A set of compilers produced by the GNU project

The GNU Compiler Collection includes front ends for C, C++, Objective-C, Fortran, Ada, and Go, as well as libraries for these languages (libstdc++,...). GCC was originally written as the compiler for the GNU operating system. The GNU system was developed to be 100% free software, free in the sense that it respects the user's freedom.

We strive to provide regular, high quality releases, which we want to work well on a variety of native and cross targets (including GNU/Linux), and encourage everyone to contribute changes or help testing GCC. Our sources are readily and freely available via SVN and weekly snapshots.

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GNU Compiler Collection 2019 Projects

  • ThePhD
    7 Years Later: On vector<bool> and optimized Standard Algorithms in libstdc++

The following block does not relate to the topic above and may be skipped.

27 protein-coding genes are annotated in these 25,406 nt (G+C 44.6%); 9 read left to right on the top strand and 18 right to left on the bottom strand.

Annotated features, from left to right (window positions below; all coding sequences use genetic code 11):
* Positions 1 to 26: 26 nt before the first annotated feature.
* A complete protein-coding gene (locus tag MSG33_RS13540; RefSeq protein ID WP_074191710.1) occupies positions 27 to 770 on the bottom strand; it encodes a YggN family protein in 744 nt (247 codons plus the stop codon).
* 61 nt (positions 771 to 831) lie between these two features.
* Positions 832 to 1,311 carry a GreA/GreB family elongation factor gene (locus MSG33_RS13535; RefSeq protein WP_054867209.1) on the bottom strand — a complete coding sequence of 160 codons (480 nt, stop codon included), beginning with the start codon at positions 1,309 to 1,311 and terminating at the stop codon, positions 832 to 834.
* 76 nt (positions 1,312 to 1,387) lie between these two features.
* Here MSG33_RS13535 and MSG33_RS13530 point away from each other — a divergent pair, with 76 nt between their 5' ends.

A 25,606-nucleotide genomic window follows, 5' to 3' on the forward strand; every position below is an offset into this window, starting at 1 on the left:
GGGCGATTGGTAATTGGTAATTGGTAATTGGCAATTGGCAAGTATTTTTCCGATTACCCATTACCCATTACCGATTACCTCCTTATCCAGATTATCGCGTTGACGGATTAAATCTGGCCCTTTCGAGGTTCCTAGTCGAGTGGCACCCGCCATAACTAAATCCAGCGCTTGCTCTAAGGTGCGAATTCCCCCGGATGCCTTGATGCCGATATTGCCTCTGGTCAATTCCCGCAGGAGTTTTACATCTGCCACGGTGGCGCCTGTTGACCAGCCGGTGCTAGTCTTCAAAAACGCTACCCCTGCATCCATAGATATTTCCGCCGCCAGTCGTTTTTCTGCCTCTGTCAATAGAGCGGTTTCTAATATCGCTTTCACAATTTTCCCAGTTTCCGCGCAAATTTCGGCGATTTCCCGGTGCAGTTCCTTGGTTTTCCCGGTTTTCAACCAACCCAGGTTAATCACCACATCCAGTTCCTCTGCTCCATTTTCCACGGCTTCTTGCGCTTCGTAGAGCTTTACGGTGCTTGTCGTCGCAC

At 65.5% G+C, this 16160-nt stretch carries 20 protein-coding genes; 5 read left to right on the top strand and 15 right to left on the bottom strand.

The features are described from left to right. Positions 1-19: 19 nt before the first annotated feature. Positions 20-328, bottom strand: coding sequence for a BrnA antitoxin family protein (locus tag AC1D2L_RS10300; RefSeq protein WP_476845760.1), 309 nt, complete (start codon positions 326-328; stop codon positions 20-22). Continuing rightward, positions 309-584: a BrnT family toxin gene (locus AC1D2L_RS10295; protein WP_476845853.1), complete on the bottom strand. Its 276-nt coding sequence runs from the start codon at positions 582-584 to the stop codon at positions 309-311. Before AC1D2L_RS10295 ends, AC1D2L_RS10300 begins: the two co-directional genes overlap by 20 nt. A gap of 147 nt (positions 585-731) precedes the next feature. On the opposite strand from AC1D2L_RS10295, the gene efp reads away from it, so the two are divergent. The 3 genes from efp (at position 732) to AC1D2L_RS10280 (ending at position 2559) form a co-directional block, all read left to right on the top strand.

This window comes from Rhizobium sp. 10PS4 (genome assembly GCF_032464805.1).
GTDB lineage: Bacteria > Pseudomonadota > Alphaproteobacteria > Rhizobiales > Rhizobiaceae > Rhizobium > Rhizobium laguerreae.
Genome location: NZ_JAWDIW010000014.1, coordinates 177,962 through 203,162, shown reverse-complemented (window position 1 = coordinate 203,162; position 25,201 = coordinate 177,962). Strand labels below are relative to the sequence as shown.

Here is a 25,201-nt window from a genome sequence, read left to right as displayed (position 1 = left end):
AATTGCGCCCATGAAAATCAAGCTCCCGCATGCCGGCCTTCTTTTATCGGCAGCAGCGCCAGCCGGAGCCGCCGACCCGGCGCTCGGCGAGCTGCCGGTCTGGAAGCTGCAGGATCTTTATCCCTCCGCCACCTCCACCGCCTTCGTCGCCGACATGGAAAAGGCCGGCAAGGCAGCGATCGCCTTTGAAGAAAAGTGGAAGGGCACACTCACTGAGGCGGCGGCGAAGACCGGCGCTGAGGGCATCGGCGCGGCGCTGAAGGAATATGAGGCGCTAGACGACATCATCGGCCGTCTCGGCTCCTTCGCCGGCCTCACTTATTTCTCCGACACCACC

With the coming revival of bit utilities paper for the C++ Standard and the potential of a new suite of bit utilities coming from a header [5], the...
  • Tejas Joshi
    Add new math.h and complex.h functions as built-ins.
    GCC has support for built-in functions in C99/C11 standards along with features of IEEE standards. These functions do appropriate calculations...
    Implement Csmith fuzzer leveraging GCC C Extensions
    The aim of this project is to add GCC C Extensions such as compiler attributes, vector extensions, etc. in Csmith. Run Csmith against GCC and report...
  • Khurai Kim
    Implementing OpenMP Work Stealing Scheduling
    This project is to Implement work-stealing scheduling into the GCC implementation of the OpenMP standard. Task parallelism often yields highly...
  • akshatg
    Make C/C++ not automatically promote memory_order_consume to memory_order_acquire
    memory_order_consume gets automatically promoted to memory_order_acquire due to the difficulties faced by the compiler while tracing dependencies at...
  • Giuliano Belinassi
    Parallelize GCC with Threads
    GCC alone is unable to compile a single large file in parallel, causing parallelization bottlenecks in some projects such as GCC itself. Here we...